“In the current situation, the border police forces are doing very good work, and taking every possible step to ease the situation. Advanced technology is helping them to do this: in particular, reading and checking the chips contained in the passports represents a huge win in terms of security, with moderate time needed for checking.
As requested by the air transport associations, expanding the automated border control systems as well as making greater use of Advance Passenger Information (API) data would be recommended to achieve further improvement. There are also other ways to optimise checking processes, and to use the available personnel to best effect: database queries in background systems should be enhanced with respect to the response speed and reduction in the number of irrelevant hits. Automated kiosk systems can be used to record identification and biometric data in advance. In principle, rather than independent, self-implemented solutions, proven products should be used that are modular in structure and therefore easier to expand. Moreover, products of this type are mostly state-of-the-art.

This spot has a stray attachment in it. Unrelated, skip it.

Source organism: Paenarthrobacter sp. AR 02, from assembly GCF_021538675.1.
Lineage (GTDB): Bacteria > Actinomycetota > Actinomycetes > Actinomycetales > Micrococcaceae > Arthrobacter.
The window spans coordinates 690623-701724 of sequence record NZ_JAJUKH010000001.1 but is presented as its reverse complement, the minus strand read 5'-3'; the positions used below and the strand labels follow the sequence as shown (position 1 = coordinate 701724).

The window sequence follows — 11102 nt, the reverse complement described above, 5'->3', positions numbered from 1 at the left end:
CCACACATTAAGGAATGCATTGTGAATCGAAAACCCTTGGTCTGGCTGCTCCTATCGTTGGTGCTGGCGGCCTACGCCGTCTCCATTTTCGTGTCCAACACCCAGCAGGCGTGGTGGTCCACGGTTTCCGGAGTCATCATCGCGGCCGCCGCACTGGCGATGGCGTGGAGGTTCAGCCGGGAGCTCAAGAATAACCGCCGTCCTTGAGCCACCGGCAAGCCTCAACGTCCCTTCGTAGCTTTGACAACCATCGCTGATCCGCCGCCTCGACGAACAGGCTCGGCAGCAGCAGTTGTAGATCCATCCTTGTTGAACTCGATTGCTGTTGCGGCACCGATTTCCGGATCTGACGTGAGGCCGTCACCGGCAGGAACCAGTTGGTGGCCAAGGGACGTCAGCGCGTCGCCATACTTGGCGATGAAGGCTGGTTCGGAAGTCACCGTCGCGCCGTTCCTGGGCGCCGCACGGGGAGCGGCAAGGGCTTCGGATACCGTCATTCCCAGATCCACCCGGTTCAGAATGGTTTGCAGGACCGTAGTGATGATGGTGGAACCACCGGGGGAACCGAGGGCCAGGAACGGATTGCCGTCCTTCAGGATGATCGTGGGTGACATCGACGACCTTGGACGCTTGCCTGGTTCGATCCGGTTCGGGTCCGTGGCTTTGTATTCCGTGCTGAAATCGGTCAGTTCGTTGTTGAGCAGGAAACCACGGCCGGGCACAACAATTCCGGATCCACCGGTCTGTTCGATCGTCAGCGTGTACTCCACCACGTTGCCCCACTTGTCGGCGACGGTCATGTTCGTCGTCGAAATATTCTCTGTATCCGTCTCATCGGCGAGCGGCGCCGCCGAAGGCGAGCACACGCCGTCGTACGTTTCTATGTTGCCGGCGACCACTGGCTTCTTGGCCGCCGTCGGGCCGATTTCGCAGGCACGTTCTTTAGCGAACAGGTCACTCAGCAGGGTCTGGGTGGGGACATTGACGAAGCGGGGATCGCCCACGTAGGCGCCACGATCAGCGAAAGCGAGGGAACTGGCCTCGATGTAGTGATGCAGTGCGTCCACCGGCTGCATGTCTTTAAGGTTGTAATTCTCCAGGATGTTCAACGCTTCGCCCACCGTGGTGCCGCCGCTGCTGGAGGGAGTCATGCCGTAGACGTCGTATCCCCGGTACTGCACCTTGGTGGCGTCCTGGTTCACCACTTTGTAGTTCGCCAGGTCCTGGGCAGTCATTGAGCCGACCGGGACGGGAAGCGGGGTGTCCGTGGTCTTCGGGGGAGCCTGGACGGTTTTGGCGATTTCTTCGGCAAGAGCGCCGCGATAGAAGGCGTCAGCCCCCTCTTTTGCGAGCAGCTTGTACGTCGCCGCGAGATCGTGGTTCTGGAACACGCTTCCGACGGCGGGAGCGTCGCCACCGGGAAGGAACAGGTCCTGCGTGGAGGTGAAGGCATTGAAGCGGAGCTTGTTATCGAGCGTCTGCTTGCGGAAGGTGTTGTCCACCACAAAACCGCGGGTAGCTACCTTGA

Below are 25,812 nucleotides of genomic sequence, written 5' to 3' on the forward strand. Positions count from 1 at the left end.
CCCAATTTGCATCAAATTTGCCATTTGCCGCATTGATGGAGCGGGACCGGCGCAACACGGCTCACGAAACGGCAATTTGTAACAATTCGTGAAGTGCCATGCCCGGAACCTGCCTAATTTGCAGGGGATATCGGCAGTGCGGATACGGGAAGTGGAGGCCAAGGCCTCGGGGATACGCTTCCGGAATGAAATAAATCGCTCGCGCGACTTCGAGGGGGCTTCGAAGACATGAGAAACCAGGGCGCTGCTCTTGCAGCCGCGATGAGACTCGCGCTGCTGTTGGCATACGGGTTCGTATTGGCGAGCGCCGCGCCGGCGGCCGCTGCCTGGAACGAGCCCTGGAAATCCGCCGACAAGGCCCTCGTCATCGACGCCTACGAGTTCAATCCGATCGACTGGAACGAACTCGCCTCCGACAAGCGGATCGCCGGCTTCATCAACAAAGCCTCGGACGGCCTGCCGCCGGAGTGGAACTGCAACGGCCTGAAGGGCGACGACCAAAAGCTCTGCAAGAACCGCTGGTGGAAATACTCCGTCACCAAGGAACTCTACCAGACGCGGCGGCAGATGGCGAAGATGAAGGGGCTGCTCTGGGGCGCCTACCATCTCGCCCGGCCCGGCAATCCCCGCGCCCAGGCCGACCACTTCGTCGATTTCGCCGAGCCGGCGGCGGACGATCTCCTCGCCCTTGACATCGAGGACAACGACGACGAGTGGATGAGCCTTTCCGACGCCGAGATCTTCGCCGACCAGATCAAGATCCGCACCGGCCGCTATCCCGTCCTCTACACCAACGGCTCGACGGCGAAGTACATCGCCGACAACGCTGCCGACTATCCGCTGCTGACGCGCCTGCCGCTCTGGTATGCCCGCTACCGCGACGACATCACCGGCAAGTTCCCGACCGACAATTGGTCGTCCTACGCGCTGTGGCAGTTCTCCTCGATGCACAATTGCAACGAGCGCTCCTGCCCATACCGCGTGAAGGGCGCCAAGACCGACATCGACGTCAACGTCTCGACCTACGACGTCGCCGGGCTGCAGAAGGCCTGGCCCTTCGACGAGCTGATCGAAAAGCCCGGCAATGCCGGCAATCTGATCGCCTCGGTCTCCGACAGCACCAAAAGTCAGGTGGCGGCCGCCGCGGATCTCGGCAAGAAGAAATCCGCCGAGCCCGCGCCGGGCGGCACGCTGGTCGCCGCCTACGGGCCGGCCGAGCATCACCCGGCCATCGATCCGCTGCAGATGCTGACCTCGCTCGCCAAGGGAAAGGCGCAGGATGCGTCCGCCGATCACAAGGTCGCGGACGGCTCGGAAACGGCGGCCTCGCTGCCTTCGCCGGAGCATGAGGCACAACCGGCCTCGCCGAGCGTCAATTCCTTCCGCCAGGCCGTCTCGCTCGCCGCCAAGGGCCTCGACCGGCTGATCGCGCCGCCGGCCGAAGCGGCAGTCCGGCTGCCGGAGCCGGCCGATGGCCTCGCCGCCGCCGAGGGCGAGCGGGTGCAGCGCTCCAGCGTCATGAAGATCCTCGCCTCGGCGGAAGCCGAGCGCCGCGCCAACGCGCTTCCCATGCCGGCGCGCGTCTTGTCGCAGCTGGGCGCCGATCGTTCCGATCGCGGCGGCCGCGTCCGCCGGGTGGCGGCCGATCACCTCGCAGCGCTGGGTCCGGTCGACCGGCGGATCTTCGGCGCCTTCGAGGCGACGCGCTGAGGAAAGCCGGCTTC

The next major challenge is already in view: the EU-wide entry/exit system planned for 2020, as part of the Smart Borders programme, will once again significantly increase requirements on border control processes. It’s important that member states engage with this topic at an early stage, as, in my experience, intense preparation is always needed when new procedures are introduced at the border; this preparation may take the form of pilot projects, for example. We have seen this in many examples from the past, such as the introduction of the electronic passport, the visa information system, and automated border control."
*) IATA et al., August 24, 2017: Open letter to the EU Council of Ministers. bit.ly/2gyeDJb